Respecting and Protecting Elders

By Elliott A. Boxerbaum, CPP, and Patrick F. Donaldson

Those within. Crimes at LTC facilities are not limited to those perpetrated by trespassers or burglars. Staff may also pose threats, especially as a resident’s vulnerability increases and he or she becomes more dependent on caregivers. Elements to consider when assessing threats within an LTC environment include current employee recruitment processes, screening and background checks, and supervision of employees.

In some communities, the demand for entry-level resident care and custodial workers is high. Staff turnover in these jobs is also high, and some organizations have chosen to reduce costs by cutting back on reference checks that provide vitally important information about potential employees. These organizations run the risk of both increased security incidents and increased resultant liability costs. Negative publicity could also taint the reputation of the facility.

Additionally, the facility’s incident reporting policies and procedures should be reviewed, as well as resident property tracking and management, and the training and regular reevaluation of both the security and care staff. Internal security audits should also be studied.

Another concern is the threat that residents may pose to one another. For example, more than 400 registered sex offenders were LTC residents, according to a 2004 study, “Predators in America’s Nursing Homes, Registered Sex Offenders Residing in Nursing Homes Analysis,” conducted by A Perfect Cause, a disability and elder-rights advocacy organization.

The study identified one 144-bed skilled-care and intermediate-care facility in Ohio as the residence of 15 registered sex offenders—more than half of whom were convicted rapists. A Missouri nursing home mentioned in the study was reportedly the home of 12 sexual offenders. The study also cited multiple cases of offenders committing assaults and rapes in the facilities where they were housed.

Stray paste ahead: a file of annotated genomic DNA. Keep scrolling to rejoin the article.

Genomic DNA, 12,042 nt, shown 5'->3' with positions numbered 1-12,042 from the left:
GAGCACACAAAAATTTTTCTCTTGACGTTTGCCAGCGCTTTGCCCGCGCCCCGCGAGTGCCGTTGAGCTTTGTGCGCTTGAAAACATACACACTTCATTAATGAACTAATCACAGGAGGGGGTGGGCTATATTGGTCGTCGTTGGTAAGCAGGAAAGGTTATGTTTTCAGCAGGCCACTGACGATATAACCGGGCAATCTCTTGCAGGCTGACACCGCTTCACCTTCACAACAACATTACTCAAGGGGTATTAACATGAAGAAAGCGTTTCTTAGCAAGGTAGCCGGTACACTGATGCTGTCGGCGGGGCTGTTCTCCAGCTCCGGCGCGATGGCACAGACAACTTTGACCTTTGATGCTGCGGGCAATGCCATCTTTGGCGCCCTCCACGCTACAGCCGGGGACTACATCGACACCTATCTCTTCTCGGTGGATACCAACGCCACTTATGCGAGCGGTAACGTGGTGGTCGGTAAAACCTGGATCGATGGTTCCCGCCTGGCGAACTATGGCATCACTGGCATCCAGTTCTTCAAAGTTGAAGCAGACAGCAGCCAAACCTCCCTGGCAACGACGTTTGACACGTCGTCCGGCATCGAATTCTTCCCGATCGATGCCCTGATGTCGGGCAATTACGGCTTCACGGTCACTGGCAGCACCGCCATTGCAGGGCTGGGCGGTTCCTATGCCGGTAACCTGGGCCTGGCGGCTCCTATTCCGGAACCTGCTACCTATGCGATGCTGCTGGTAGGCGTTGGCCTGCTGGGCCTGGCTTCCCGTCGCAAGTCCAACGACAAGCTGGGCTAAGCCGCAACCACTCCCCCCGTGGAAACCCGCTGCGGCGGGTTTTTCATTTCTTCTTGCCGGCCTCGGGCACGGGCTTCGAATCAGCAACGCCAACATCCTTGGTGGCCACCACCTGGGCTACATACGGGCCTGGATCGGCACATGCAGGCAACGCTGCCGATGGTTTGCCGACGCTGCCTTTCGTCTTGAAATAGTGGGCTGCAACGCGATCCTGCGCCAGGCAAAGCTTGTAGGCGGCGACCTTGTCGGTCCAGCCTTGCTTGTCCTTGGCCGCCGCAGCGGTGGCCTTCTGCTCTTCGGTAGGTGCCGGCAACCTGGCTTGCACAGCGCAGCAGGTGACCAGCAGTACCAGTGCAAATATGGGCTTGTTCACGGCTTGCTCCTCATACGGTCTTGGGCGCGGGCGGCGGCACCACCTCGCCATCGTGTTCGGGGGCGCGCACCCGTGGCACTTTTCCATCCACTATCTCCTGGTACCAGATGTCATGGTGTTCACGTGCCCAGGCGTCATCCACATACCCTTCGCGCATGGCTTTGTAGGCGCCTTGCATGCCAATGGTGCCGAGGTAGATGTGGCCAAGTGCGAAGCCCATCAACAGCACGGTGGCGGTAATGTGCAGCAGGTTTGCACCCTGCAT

Because of these incidents, LTC providers and advocacy groups debate whether a facility has a responsibility to notify residents and their families when residents who may pose a threat—especially registered sex offenders—are admitted.

One way to address the risk of patient-on-patient crime is a patient-background screening program similar to employee preemployment screening. Checking the backgrounds of residents can be controversial, however.

If patient background checks are conducted, the intent should not be to reject a resident, but rather to provide the facility with information that it may need to ensure the safety of that resident, other residents, visitors, and staff. Confidentiality of information, communication of adverse information, and other related issues need to be addressed in well-constructed policies and procedures. Certain types of background checks may require a signed release by the resident or disclosure of the results by the requesting organization. Policies such as this should be reviewed by legal counsel prior to implementation.

Danger to themselves. Many LTC residents are not a risk to others, but to themselves. Among the largest risks to this group are slips and falls and other injuries. However, two additional significant risk issues are wandering and running away from the facility.